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Biden Administration Extends Title IX Protections to LGBTQ Individuals

January 28, 2021

Shortly after taking the Oath of Office on January 20, 2021, President Biden signed a series of executive orders. One such order was an “Executive Order on Preventing and Combating Discrimination on the Basis of Gender Identity or Sexual Orientation,” which states that “all persons should receive equal treatment under the law, no matter their gender identity or sexual orientation.” With the signing of this executive order, protections against discrimination on the basis of sex, afforded under various laws, including Title IX of the Education Amendments of 1972 (Title IX), are now extended to members of the LGBTQ community.[1]

This executive order is based on the Supreme Court’s ruling in Bostock v. Clayton County, 140 S.Ct. 1731 (2020). In Bostock, the U.S. Supreme Court held that Title VII of the Civil Rights Act of 1964 (Title VII) prohibits discrimination in employment on the basis of sexual orientation and gender identity.[2] The decision in Bostock extended federal workplace protections to gay, lesbian, and transgender employees across the country.[3]

The new executive order extends the Court’s ruling in Bostock beyond Title VII. “Under Bostock‘s reasoning, laws that prohibit sex discrimination — including Title IX of the Education Amendments of 1972, as amended (20 U.S.C. 1681 et seq.), the Fair Housing Act, as amended (42 U.S.C. 3601 et seq.), and section 412 of the Immigration and Nationality Act, as amended (8 U.S.C. 1522), along with their respective implementing regulations — prohibit discrimination on the basis of gender identity or sexual orientation, so long as the laws do not contain sufficient indications to the contrary.”

The executive order directs the heads of each federal agency administering statutes or regulations that prohibit sex discrimination to: (i) review all existing orders, regulations, guidance documents, and policies that prohibit sex discrimination under federal law; and (ii) consider whether to revise, suspend or rescind actions, or promulgate additional actions, to address discrimination on the basis of sex. Federal agencies, such as the Department of Education and Department of Justice, have 100 days to consider whether to issue new guidance documents “as necessary to fully implement statutes that prohibit sex discrimination and the policy set forth in section 1 of this order.”

This executive order comes just weeks after the U.S. Department of Education’s Office for Civil Rights (OCR) released a memorandum implementing a different reading of Bostock.[4] Specifically, in the memorandum, OCR emphasized that Bostock’s definition of “sex” only applies to Title VII, and thus for Title IX purposes, “sex” should be construed to mean a person’s biological sex (male or female). In furtherance of this point, OCR stated that the Court in Bostock assuaged fears that the decision would implicate other federal and state laws that prohibit sex discrimination by asserting that such questions were not before them, and that they would not “prejudge” these laws.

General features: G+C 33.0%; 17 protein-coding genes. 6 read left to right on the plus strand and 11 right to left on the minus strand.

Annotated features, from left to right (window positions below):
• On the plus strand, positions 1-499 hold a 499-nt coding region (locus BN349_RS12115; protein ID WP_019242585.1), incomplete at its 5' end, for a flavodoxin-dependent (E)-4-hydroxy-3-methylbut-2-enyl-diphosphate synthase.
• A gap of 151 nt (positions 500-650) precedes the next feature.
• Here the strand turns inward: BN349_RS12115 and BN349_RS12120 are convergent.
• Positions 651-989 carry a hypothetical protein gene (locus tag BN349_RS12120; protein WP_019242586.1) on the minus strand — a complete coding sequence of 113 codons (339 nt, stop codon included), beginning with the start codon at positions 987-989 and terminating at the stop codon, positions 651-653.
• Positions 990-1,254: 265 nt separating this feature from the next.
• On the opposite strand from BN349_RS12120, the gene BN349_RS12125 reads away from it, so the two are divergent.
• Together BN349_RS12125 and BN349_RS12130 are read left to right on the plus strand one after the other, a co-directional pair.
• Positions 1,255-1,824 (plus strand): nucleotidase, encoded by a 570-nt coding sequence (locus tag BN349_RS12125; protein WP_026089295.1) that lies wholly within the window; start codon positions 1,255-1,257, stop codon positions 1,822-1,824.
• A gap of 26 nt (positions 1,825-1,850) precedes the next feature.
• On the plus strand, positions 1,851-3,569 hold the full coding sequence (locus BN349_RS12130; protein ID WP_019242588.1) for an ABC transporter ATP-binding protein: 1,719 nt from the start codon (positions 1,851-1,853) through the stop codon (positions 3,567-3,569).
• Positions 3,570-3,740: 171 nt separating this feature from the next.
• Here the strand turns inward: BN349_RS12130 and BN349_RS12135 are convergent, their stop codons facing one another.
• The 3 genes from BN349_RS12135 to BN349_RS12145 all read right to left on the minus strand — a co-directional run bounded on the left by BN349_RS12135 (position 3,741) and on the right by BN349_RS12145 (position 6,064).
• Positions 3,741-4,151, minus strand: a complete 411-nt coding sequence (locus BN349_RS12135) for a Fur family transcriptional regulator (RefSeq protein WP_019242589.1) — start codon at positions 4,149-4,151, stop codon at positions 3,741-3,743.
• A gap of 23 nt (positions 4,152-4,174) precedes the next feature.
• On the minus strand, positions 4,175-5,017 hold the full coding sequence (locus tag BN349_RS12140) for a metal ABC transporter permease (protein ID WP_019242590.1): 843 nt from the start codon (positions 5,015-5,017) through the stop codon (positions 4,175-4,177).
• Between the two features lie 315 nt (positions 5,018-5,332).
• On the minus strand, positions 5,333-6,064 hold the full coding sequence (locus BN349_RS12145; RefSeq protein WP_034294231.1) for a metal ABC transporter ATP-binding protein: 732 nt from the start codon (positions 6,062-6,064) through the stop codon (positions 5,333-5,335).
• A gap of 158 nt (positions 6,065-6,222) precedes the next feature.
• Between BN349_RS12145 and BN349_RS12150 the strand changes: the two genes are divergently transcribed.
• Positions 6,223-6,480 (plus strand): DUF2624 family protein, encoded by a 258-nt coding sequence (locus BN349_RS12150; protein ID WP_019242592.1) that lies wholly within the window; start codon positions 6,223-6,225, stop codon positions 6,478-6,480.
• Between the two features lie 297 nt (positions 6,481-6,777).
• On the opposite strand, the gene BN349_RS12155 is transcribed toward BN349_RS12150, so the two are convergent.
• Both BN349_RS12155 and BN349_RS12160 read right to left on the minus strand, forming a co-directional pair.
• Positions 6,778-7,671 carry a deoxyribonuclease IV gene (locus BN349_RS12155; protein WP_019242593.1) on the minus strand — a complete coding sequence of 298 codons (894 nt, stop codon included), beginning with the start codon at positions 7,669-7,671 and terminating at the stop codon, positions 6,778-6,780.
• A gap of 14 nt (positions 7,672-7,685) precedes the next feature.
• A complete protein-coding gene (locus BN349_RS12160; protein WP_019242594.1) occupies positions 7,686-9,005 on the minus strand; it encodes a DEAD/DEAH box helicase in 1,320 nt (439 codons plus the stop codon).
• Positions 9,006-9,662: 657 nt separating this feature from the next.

President Biden’s executive order effectively nullifies OCR’s January 2020 memorandum. Higher education institutions should review President Biden’s executive order and review their policies, handbooks, and training materials to ensure compliance. Institutions should expect further guidance on this topic in the coming months and increased activity at the U.S. Department of Education, the U.S. Equal Employment Opportunity Commission, and the Occupational Safety and Health Administration.[5] We will continue to monitor changes and update clients as more information becomes available.

If you have questions regarding any aspects of higher education law and any implications this executive order will have on your institution, feel free to contact James G. Ryan at (516) 357-3750 or via email at, Kevin P. McDonough at (516) 357-3787 or via email at, Dina L. Vespia at (516) 357-3726 or via email at, or Hayley B. Dryer at (516) 357-3745 or via email at

Please note that this is a general overview of developments in the law and does not constitute legal advice. Nothing herein creates an attorney-client relationship between the sender and recipient.


[1] Title IX applies to all federally funded educational programs, including K-12, vocational programs and higher education programs.

[2] For more information on Bostock, please see

[3] While some states have enacted laws prohibiting LGBTQ employment discrimination, nearly half of U.S. states do not afford gay, lesbian, and transgender employees legal protections in the workplace, and, prior to the Court’s decision in Bostock, there was no protection at the federal level prohibiting an employer from terminating or otherwise taking adverse employment action against employees based on their sexual orientation or gender identity.  

[4] Contrary to the Biden administration, the Trump administration previously asserted that Title VII affords protections on the basis of “the ordinary meaning of sex” including neither sexual orientation nor gender identity. On January 17, 2021, the Justice Department issued a 23-page memorandum limiting the scope of Bostock, writing that the ruling should not extend to areas in which gender-based policies are relevant (i.e. on bathrooms or sports teams). This memorandum was revoked on January 22, 2021.

[5] On January 21, 2021, President Biden issued an Executive Order directing the Secretary of Labor to issue guidance, and consider emergency temporary standards, to protect workers from COVID-19 under the Occupational Safety and Health Act (OSHA).

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